Barbarians to Angels: The Dark Ages Reconsidered
by Peter S. Wells (Author)
# Hardcover: 256 pages
# Publisher: W. W. Norton (July 14, 2008)
# Language: English
# ISBN-10: 0393060756
# ISBN-13: 978-0393060751
Starred Review. As archeology professor and author Wells (The Battle That Stopped Rome) points out, the only texts available on the cultures of "Dark Age" Europe (roughly A.D. 400-600) were written by those educated in the Roman tradition. The only unbiased evidence, therefore, is the material evidence. Covering five decades of excavation in western Europe (including London, Copenhagen, the outskirts of Stockholm, Cologne and Trier), Wells chronicles a revolution in the understanding of Europe after the Western Roman Empire's collapse, ostensibly at the hands of "barbarian hordes." Evidence accounts for vast trade networks that ranged from Byzantium and the Black Sea through the Baltic to Ireland, and across the Alps and Pyrenees; artifacts from as far away as India have been uncovered in Scandinavia. Buildings, metalworking and gem-cutting sites, and evidence for continuous occupation of many modern European cities, also provide rich proof that, contrary to the Roman-centric collapse-of-civilization narrative, the post-Roman world pulsed with robust, vital activity. Wells's aim is obviously a wide audience of armchair historians and archeologists; they won't be disappointed, and they'll have a fine reading list in Wells's sources and suggestions.
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A surprising look at the least-appreciated yet profoundly important period of European history: the so-called Dark Ages.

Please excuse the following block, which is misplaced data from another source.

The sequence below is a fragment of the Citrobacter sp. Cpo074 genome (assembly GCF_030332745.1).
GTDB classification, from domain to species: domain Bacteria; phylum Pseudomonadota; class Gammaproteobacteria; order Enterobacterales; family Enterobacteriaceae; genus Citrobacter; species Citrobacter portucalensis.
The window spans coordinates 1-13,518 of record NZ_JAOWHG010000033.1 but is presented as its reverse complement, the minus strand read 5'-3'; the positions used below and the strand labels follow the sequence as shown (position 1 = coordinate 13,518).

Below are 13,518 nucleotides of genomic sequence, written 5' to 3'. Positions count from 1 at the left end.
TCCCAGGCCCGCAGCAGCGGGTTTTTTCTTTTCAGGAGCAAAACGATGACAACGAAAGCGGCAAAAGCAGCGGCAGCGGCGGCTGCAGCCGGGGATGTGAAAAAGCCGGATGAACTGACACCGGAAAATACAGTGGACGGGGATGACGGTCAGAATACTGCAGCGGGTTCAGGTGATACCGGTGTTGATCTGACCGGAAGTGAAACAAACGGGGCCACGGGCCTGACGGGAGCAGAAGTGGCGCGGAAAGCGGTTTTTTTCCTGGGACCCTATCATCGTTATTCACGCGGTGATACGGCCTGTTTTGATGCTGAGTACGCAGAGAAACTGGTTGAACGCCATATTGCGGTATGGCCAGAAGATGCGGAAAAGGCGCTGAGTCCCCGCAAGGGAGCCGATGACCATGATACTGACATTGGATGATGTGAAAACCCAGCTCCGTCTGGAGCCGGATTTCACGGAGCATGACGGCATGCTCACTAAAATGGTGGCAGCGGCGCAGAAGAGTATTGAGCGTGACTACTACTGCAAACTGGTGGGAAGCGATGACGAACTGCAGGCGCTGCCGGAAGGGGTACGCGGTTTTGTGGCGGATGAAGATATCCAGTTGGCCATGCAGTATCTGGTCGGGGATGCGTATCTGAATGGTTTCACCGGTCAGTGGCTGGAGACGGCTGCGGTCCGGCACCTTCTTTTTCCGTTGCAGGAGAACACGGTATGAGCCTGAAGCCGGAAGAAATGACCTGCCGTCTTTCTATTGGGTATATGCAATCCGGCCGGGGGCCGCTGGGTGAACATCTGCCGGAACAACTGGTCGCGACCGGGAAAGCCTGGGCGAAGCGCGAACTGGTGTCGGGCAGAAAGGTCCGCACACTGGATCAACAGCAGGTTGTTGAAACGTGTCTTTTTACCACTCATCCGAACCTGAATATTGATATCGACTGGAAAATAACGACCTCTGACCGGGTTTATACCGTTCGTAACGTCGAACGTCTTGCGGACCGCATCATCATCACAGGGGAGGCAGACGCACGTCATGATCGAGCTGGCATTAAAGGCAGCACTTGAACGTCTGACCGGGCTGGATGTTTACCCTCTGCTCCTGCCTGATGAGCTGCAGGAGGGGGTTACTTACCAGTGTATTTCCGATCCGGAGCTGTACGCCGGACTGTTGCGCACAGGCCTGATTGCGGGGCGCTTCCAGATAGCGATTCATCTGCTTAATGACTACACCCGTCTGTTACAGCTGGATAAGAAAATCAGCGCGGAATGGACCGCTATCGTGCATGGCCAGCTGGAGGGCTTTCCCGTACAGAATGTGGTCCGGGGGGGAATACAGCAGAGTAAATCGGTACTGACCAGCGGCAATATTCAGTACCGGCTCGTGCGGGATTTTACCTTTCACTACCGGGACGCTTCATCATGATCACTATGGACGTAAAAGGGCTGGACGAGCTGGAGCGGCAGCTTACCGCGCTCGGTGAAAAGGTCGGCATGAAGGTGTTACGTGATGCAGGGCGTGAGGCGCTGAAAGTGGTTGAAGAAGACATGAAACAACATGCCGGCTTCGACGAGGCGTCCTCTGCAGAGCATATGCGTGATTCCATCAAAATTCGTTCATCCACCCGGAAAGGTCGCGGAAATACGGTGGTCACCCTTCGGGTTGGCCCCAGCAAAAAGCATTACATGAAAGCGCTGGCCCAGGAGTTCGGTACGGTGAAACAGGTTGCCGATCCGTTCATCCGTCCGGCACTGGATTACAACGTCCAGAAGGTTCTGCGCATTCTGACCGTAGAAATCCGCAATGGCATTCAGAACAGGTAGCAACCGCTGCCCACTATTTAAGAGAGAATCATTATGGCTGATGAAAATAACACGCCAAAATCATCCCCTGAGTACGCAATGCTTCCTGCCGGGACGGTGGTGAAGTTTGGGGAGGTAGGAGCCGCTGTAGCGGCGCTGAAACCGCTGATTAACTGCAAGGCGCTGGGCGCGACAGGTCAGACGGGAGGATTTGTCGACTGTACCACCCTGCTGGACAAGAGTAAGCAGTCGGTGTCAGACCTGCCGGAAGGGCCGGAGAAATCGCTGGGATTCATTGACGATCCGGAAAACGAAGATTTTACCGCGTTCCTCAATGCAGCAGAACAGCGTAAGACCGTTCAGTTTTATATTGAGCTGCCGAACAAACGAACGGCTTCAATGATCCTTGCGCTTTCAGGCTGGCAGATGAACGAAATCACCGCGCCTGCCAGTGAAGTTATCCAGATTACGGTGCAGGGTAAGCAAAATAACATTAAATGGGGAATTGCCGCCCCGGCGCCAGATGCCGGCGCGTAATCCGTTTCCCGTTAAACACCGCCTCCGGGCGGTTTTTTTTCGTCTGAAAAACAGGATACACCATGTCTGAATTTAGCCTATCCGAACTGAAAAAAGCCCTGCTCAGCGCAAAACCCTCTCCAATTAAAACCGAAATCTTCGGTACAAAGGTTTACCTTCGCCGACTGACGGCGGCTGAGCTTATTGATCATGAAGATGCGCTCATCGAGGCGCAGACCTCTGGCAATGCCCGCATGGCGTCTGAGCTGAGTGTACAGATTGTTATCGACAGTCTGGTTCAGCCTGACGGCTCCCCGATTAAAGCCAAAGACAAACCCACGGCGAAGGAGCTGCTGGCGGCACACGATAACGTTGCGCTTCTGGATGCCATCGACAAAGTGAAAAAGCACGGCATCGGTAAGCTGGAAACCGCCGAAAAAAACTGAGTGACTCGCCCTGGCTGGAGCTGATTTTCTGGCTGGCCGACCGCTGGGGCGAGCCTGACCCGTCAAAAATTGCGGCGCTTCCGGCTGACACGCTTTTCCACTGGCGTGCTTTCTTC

The barbarians who destroyed the glory that was Rome demolished civilization along with it, and for the next four centuries the peasants and artisans of Europe barely held on. Random violence, mass migration, disease, and starvation were the only way of life. This is the picture of the Dark Ages that most historians promote. But archaeology tells a different story. Peter S. Wells, one of the world's leading archaeologists, surveys the archaeological record to demonstrate that the Dark Ages were not dark at all. The kingdoms of Christendom that emerged starting in the ninth century sprang from a robust, previously little-known, European culture, albeit one that left behind few written texts. This recently recognized culture achieved heights in artistry, technology, craft production, commerce, and learning. Future assessments of the period between Rome and Charlemagne will need to incorporate this fresh new picture. 24 illustrations.
There are so many lengthy difficult books about the Early Middle Ages, written for and by specialists, what a delight to find a short and easy to read summary of the latest scholarship of this rapidly changing multi-disciplinary field, written for a general audience by a medieval scholar with an up to date and useful bibliography.